Zamia floridanaItem #7766 USDA Hardiness Zone: 8 - 10
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Highly versatile and softer in texture without the sharp edges of other popular cycads, this palm-like perennial adds an exotic flair to landscape or patio. Long, arching dark green leaves emerge frond-like from a multi-branched clump. Dioecious. Mature female plants produce cones that ripen to reveal shiny orange seeds in autumn. Evergreen.
- OverviewLight Needs:Partial shade to full sunWatering Needs:Once established, needs occasional watering; more often in extreme heat.Average Landscape Size:Reaches 3 to 4 ft. tall and 4 to 5 ft. wide.
- DetailDeciduous/evergreen:EvergreenGrowth habit:RoundGrowth rate:ModerateAverage landscape size:Reaches 3 to 4 ft. tall and 4 to 5 ft. wide.Foliage color:Dark GreenBlooms:Prized for foliageDesign IdeasThe lustrous, handsome foliage provides rich evergreen backdrop for flowering shrubs and perennials. Use to create a tropical effect, planted under the canopy of taller trees. Planted in mass, performs as a durable, low maintenance ground cover, its evergreen, arching leaves providing wonderful texture and ease of maintenance. Perfect for xeriscape settings in areas similar to its native habitat.Companion PlantsBromeliad (Neoregelia); Bougainvillea (Bougainvillea); Stromanthe (Stromanthe); Cordyline (Cordyline); Fatsia (Fatsia)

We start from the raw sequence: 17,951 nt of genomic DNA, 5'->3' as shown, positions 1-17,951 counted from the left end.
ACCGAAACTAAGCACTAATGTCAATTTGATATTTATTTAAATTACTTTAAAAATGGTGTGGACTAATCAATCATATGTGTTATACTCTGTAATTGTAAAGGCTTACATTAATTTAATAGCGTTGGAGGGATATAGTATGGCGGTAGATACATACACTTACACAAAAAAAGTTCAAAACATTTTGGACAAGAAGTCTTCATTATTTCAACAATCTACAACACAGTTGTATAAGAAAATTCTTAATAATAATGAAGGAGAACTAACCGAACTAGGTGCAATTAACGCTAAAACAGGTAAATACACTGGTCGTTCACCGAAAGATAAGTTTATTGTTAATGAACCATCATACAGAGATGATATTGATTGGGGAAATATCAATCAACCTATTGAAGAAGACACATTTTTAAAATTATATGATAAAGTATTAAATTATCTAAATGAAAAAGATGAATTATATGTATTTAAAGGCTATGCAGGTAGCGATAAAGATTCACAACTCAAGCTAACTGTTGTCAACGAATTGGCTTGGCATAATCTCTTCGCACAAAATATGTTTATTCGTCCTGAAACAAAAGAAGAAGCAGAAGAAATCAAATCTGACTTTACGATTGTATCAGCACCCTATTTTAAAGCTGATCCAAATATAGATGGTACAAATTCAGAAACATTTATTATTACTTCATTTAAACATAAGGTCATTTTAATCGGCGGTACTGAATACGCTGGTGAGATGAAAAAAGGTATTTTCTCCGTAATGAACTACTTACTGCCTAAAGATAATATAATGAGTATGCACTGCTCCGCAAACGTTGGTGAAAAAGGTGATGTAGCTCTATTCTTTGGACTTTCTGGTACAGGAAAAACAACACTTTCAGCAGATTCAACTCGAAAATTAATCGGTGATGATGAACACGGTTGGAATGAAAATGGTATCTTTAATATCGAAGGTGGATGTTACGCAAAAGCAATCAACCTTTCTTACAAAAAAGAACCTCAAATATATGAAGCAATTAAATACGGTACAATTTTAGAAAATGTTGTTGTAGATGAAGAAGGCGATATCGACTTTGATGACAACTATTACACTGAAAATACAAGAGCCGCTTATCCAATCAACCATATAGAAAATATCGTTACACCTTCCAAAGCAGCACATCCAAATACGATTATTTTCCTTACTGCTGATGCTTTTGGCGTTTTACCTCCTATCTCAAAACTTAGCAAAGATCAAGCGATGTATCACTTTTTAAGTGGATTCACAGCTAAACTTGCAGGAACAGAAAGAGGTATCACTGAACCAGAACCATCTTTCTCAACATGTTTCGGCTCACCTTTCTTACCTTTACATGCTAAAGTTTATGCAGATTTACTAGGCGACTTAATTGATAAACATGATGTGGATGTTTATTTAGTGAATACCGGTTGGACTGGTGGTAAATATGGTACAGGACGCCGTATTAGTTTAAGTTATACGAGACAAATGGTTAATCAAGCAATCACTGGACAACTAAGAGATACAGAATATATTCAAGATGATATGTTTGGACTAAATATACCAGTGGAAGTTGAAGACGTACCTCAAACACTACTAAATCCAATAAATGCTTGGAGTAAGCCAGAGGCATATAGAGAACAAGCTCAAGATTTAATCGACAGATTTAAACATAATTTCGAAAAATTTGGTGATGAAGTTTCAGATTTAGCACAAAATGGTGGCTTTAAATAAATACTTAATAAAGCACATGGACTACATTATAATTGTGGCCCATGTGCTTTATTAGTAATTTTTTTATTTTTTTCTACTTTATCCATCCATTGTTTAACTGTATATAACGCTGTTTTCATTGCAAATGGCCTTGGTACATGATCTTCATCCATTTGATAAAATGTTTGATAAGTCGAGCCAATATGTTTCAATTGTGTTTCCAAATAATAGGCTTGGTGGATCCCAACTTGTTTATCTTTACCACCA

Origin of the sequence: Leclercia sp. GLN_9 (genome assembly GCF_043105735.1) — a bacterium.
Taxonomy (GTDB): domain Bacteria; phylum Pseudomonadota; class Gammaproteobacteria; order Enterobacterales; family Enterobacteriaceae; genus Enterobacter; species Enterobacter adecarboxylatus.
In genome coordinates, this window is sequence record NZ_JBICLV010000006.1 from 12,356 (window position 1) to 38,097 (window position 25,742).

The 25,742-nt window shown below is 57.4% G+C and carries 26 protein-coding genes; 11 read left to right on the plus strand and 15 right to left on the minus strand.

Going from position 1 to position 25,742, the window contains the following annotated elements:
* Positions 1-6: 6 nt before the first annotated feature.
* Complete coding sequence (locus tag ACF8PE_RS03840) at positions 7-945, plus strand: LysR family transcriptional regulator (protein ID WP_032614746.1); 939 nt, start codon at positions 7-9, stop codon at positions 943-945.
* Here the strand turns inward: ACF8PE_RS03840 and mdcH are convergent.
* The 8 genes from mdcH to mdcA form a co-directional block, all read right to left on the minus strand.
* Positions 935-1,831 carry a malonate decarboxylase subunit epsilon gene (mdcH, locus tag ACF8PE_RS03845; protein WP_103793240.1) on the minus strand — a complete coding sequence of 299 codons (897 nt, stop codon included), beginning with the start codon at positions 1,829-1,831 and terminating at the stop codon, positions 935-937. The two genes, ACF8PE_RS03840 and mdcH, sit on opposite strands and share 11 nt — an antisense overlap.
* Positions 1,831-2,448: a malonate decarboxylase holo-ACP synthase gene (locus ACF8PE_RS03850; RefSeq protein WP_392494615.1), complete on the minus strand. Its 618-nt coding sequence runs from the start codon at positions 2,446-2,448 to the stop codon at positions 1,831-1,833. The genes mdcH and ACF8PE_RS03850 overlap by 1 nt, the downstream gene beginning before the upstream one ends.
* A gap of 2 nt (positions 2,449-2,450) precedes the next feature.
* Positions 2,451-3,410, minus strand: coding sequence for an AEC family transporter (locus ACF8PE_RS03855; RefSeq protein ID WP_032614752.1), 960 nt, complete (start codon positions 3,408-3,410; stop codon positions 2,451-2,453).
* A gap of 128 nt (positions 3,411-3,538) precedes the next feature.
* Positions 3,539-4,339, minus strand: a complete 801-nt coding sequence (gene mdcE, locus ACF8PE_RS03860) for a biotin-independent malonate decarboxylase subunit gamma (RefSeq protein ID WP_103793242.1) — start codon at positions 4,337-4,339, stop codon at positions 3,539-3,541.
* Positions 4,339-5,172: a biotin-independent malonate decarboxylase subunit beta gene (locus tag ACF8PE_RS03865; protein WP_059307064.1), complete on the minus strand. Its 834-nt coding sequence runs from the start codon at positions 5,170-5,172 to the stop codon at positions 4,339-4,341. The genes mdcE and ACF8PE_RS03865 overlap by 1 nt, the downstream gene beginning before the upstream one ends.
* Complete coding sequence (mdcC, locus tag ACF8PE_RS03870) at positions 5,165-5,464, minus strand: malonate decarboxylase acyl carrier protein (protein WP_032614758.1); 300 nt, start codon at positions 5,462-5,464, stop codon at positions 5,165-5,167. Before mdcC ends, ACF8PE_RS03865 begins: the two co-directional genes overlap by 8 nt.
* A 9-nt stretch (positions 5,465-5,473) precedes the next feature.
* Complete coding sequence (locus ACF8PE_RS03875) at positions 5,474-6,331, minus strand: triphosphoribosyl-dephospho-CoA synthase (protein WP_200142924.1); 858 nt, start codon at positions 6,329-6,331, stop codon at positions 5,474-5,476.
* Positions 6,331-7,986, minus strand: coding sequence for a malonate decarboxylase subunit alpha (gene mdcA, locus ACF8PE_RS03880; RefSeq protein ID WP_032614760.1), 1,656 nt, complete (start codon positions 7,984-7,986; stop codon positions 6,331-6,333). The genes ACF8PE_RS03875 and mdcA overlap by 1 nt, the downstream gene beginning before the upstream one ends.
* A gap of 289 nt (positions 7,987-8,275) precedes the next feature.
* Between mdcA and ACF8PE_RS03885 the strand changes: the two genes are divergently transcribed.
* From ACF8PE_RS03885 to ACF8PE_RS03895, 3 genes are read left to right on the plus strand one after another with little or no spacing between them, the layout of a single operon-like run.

- CareCare InformationRequires well drained soil. Follow a regular deep watering schedule during the first growing season to establish a deep, extensive root system. Low water needs, once established; supplement during hot season, in absence of rainfall. Feed with a slow release fertilizer when new growth begins in spring.Light Needs:Partial shade to full sunWatering Needs:Once established, needs occasional watering; more often in extreme heat.
- History & LoreHistory:Zamia is one of only a few primitive or 'relict' genera, commonly called cycads that are living remnants of plants that were abundant about 325 million years ago. The species Z. floridana, commonly called Coonti, is a woody cycad plant often confused with palms and ferns, yet related to neither. Rare in the wild, Zamia floridana is native to the southeastern U.S., specifically to Florida, and was almost wiped out by the Florida arrowroot flour industry in early the 1900's. Illegal to collect in the wild.